Women in Design: Spotlight on WePropagate’s Graphic Designer Dani Alfonso

Journey To Graphic Design

Dani was born in a small town 30 minutes outside of Havana, Cuba to a very humble family from the countryside. When she was 13, she moved to the United States and since then has called Florida her home.

Starting at a young age, art and design inspired her. Growing up in Cuba, a country known for its vibrant culture and colors, Dani was constantly surrounded by some form of art. From the unique posters she walked by, to the Socialist propaganda that could be found on every street corner, art was everywhere.

Her biggest influence though, came from all the books she read as a child. Her mother, a librarian at the time, passed her love of literature onto Dani. Having access to so many different writers and stories at a young age expanded her imagination and set her apart from other kids in school.

When it was time to go to college, Dani chose to study Latin American literature and art history. She then moved into graphic and interactive design because she wanted something practical yet creative.

Building A Creative Agency At Home

After gaining plenty of experience working with a few local agencies, Dani and her partner decided to start their own creative studio in Orlando.

They wanted to have the freedom to work their own hours and schedules, create their own processes, have a good working environment and most importantly, work more closely with clients.

Big Boss Energy

Establishing her own creative agency and working as an independent graphic designer has pushed Dani to do things she thought she would never be able to do, like managing a remote, digital team and growing a business.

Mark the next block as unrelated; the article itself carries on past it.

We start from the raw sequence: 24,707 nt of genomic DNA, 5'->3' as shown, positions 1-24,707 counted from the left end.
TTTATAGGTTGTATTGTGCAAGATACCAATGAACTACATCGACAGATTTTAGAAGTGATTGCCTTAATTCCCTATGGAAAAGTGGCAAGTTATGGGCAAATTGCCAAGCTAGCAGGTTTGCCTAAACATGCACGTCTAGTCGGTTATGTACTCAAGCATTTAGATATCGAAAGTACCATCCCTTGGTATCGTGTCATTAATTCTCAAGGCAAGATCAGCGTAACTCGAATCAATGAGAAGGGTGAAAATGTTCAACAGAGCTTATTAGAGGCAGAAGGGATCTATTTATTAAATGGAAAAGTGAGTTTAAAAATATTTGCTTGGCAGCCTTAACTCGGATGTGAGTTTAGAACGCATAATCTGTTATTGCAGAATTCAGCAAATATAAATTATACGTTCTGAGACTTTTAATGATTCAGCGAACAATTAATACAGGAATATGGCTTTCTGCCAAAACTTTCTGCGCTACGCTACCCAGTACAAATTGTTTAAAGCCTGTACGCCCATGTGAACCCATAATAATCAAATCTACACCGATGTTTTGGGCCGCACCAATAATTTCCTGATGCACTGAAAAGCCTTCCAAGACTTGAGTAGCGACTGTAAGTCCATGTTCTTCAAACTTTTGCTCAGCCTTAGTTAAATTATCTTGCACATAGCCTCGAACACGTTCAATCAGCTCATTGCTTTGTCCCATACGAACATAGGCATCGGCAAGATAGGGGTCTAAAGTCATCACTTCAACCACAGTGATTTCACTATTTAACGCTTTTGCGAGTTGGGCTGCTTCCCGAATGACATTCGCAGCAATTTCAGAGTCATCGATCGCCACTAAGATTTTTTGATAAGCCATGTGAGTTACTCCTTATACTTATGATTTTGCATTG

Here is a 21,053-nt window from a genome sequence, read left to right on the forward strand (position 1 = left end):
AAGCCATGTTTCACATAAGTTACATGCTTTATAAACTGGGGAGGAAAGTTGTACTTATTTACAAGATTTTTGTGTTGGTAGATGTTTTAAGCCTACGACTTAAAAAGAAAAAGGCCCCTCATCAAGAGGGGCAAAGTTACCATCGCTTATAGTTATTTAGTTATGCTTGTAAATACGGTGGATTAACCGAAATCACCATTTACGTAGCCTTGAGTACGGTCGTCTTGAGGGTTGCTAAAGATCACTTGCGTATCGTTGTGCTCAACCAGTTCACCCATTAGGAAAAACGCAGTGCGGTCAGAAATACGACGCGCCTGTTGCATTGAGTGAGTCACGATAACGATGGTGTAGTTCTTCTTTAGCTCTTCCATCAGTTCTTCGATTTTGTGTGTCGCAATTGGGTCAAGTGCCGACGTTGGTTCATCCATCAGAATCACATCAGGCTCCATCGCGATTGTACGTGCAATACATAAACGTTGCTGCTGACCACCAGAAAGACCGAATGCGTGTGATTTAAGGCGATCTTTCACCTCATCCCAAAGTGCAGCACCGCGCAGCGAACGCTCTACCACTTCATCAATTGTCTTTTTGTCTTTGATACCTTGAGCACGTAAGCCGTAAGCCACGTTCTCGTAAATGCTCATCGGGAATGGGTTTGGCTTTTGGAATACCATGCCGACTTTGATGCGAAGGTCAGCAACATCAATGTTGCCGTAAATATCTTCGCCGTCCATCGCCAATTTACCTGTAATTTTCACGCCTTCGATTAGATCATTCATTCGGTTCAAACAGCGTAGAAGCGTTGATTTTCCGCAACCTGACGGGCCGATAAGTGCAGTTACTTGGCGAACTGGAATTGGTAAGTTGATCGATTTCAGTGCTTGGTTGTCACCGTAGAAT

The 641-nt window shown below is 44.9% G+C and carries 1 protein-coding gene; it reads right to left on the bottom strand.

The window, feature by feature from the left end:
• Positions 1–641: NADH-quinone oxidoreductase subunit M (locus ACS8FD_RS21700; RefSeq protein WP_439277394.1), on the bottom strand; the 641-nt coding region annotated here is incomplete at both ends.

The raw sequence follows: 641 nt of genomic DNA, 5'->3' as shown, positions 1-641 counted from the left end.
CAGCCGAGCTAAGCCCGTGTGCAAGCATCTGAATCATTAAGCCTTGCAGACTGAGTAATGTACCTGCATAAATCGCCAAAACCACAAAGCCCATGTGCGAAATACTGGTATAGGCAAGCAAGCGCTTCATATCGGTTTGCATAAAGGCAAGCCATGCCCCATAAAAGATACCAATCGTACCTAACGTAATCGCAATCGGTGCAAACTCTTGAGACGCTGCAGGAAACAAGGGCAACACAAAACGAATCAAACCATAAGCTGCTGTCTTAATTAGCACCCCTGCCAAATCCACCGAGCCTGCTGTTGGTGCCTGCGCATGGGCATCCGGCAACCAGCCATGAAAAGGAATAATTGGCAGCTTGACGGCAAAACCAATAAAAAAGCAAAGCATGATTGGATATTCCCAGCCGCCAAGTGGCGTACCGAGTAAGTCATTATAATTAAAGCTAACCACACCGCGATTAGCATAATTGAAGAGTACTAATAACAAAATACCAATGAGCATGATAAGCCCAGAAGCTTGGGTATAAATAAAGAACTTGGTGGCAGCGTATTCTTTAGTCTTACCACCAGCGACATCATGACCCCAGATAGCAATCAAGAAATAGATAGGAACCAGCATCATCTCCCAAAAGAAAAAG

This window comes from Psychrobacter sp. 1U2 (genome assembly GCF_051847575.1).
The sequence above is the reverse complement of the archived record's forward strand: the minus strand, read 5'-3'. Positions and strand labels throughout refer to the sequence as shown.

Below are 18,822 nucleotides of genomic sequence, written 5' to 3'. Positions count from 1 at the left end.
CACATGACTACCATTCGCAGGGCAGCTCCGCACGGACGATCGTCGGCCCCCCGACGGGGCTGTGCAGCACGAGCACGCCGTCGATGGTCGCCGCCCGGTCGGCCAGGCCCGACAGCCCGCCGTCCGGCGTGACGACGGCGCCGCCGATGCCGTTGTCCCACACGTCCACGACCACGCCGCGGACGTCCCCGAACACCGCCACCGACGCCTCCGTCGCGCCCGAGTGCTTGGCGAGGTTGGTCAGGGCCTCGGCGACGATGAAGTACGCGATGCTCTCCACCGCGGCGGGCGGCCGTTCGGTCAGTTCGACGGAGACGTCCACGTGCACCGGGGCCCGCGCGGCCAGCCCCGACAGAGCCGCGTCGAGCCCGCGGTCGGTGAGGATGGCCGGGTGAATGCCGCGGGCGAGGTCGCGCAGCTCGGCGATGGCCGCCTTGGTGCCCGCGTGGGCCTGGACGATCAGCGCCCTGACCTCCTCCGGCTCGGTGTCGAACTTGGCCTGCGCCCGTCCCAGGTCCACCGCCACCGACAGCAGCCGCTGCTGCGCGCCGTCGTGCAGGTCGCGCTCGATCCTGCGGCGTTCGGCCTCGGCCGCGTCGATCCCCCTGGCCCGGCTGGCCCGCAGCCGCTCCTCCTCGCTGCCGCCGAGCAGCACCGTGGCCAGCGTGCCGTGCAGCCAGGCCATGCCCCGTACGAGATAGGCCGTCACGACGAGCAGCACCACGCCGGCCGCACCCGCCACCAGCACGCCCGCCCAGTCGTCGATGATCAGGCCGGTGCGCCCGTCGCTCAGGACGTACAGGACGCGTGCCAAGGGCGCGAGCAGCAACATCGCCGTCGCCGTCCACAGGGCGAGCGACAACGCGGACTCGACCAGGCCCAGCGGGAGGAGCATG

She loves the fact that she gets to collaborate with a variety of clients in a wide range of industries including: restaurants, pharmaceuticals, telecommunications and NGOs. Her favorite thing is working with small businesses. It’s really rewarding to help them grow and reach their full potential.

“Every Expression Of Art Is Inspiring”

Everything from vintage posters, paintings, reading, architecture, photography, street art, fashion and travel, it all feeds Dani’s creative side.

The two main influences on her visual style and aesthetics are: Eduardo Muñoz Bachs and political propaganda.

Eduardo Muñoz Bachs illustrated many of the books that Dani read growing up. She was very drawn to his illustration style, use of color, sense of humor, and cinema posters.

During the ‘90s, Cuba was heavily influenced by the Soviet Union; they exported many aspects of their culture to the island. Everything from their books, appliances and movies were widely imposed and left a mark on contemporary Cuban culture. In 1991, the fall of the Soviet Union left devastating effects on Cuba. Dani’s generation grew up during a time called “The Special Period” whereby an economic depression swept through the country and left many people in extremely difficult situations. Things like blackouts, lack of food and essentials as well as repression in every form were extremely common at the time. These were unforgettable moments in Dani’s upbringing and shaped who she is today.

Artists that have influenced Dani’s design style: Eduardo Muñoz Bachs, Frida Kahlo, Gustav Klimt, Marc Chagall, and writers like Gabriel García Márquez and Leonardo Padura.

Top 10 Pieces Of Advice For Future Female Graphic Designers

1. Know your graphic design history and references.

2. Believe in yourself, fight the status quo.

3. Don’t be afraid to address social issues that need attention.

4. Be a sponge, stay on top of trends, and practice your craft.

5. Stay inspired, don’t be afraid to fail!

6. Be okay with criticism.

7. Don’t do things just because they look pretty, have a strategy.

8. Always be able to defend your work but also stay flexible for clients.

9. Stay true to your word and be reliable.

10. Never compromise your work!